Silver Landmarks of Britain
History of the Silver Landmarks Series
The second release in this series features the Tower Bridge, which is so closely associated with London that it is often mistakenly called the London Bridge (this bridge actually sits about 1/2 mile further west along the River Thames). This famous suspension bridge opened in 1894 and is in fact one of the most iconic structures in the world. Nearly 40,000 motorists, cyclists and pedestrians cross the Tower Bridge each day, while the bascules are raised around 1,000 times per year to allow ships to pass safely under the bridge.
The first coin in this series showcases one of the most recognizable landmarks in Britain, Big Ben. hile the tourists who flock to photograph Elizabeth Tower each day might refer to the clock as "Big Ben", it is actually the great bell inside that bears the famous nickname, possibly used in honor of Sire Benjamin Hall, First Commissioner for Works 1855-1858. The original bell was cast in 1856 but quickly cracked. It was recast in 1858, but was to suffer the same fate. Finally a lighter hammer was used to strike a different section of the bell, giving us the distinctive sound, a musical note E, we know today. It is a sound that has become an unmistakable thread in the very fabric of British life.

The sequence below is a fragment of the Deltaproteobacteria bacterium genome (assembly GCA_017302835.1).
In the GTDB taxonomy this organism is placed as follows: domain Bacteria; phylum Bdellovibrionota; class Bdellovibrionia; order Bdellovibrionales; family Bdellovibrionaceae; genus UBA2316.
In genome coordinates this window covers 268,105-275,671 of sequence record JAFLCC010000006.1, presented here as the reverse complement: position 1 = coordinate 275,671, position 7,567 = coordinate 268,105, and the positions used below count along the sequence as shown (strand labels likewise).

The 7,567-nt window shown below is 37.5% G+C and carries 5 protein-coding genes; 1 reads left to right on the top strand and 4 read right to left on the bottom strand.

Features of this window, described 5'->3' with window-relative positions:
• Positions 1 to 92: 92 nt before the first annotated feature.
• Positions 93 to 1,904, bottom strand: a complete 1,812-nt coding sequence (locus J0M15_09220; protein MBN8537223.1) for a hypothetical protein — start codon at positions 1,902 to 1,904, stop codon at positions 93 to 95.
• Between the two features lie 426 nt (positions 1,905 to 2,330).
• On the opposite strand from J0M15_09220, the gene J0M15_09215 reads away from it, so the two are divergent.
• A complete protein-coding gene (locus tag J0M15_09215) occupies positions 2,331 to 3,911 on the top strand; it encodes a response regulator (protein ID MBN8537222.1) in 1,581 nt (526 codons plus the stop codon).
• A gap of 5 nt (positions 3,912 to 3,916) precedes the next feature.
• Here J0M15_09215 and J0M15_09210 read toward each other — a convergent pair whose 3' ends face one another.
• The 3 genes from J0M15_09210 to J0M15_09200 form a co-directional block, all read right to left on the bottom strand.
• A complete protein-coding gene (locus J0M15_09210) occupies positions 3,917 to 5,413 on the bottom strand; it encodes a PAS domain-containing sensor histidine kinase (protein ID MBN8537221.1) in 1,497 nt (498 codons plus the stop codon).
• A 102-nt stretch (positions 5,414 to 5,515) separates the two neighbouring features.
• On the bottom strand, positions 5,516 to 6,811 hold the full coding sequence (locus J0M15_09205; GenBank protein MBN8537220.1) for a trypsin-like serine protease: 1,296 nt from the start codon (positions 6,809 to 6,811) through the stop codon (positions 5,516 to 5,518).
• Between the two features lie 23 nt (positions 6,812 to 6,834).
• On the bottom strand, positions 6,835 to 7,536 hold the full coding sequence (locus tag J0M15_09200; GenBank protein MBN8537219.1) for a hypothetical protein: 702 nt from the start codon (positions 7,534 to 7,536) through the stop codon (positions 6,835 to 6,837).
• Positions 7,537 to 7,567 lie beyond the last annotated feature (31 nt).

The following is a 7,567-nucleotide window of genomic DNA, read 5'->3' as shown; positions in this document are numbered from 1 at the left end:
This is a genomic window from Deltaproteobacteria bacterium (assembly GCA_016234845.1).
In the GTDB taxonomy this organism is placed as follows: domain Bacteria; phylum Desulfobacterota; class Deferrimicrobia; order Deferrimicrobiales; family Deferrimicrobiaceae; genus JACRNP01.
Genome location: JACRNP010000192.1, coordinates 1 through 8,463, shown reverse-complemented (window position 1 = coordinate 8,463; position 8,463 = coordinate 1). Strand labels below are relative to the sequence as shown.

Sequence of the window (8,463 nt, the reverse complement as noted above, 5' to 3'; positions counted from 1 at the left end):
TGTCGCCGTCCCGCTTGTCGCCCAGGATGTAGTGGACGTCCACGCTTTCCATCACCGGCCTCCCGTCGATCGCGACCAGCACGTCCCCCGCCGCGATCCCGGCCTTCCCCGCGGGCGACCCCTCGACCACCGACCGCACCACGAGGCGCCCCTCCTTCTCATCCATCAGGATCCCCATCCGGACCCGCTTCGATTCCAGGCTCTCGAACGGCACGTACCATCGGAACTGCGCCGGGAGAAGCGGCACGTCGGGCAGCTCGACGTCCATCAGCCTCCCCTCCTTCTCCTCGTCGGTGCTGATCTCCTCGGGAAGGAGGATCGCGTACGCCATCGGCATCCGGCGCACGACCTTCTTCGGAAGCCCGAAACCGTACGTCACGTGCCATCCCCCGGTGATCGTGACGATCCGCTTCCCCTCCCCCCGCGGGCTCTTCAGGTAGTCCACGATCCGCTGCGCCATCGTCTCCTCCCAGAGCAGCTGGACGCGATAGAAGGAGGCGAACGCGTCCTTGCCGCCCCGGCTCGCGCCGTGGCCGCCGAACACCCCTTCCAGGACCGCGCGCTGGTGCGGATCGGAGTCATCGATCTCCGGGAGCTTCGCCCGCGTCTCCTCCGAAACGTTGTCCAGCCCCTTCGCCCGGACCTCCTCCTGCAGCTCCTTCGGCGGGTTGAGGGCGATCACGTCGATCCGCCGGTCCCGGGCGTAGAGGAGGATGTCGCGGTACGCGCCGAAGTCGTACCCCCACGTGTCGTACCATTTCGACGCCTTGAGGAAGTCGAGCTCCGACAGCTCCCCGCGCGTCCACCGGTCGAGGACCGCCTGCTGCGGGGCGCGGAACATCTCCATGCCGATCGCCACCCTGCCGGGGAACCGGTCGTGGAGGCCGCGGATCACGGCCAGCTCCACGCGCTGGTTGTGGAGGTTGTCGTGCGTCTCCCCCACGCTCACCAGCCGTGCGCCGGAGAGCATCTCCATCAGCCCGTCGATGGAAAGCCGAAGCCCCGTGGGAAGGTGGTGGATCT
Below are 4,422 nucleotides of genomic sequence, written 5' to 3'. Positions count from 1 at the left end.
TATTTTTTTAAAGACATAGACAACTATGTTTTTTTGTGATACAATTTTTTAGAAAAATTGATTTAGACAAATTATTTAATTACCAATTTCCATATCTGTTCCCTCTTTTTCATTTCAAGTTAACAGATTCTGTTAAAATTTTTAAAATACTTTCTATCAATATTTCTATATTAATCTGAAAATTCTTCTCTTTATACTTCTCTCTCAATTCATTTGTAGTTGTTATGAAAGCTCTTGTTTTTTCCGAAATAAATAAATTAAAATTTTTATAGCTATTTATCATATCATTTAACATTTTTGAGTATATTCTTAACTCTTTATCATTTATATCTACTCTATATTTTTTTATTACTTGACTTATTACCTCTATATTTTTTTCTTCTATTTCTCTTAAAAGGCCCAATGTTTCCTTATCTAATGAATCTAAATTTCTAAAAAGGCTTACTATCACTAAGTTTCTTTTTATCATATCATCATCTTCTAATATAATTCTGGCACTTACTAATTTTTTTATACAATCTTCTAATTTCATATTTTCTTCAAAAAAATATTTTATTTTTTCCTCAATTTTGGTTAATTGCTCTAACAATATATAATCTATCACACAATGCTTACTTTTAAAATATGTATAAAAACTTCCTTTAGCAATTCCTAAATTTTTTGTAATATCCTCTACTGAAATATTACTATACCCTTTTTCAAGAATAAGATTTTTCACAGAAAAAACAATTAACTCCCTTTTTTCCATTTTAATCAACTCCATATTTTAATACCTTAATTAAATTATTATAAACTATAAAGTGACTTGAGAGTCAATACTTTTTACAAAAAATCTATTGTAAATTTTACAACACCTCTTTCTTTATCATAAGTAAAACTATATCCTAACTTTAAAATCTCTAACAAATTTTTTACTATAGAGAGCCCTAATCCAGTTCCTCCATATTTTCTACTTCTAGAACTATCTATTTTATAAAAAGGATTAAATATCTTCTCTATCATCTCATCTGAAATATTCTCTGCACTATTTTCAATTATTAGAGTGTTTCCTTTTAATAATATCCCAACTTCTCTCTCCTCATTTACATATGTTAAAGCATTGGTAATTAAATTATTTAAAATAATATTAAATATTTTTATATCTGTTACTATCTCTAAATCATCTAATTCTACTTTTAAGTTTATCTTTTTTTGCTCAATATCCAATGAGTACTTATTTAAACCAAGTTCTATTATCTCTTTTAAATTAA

Learn more at our Landmarks of Britain series page.
To view available 1 oz Silver Landmarks of Britain coins, click on the image representing the Silver landmarks of your interest: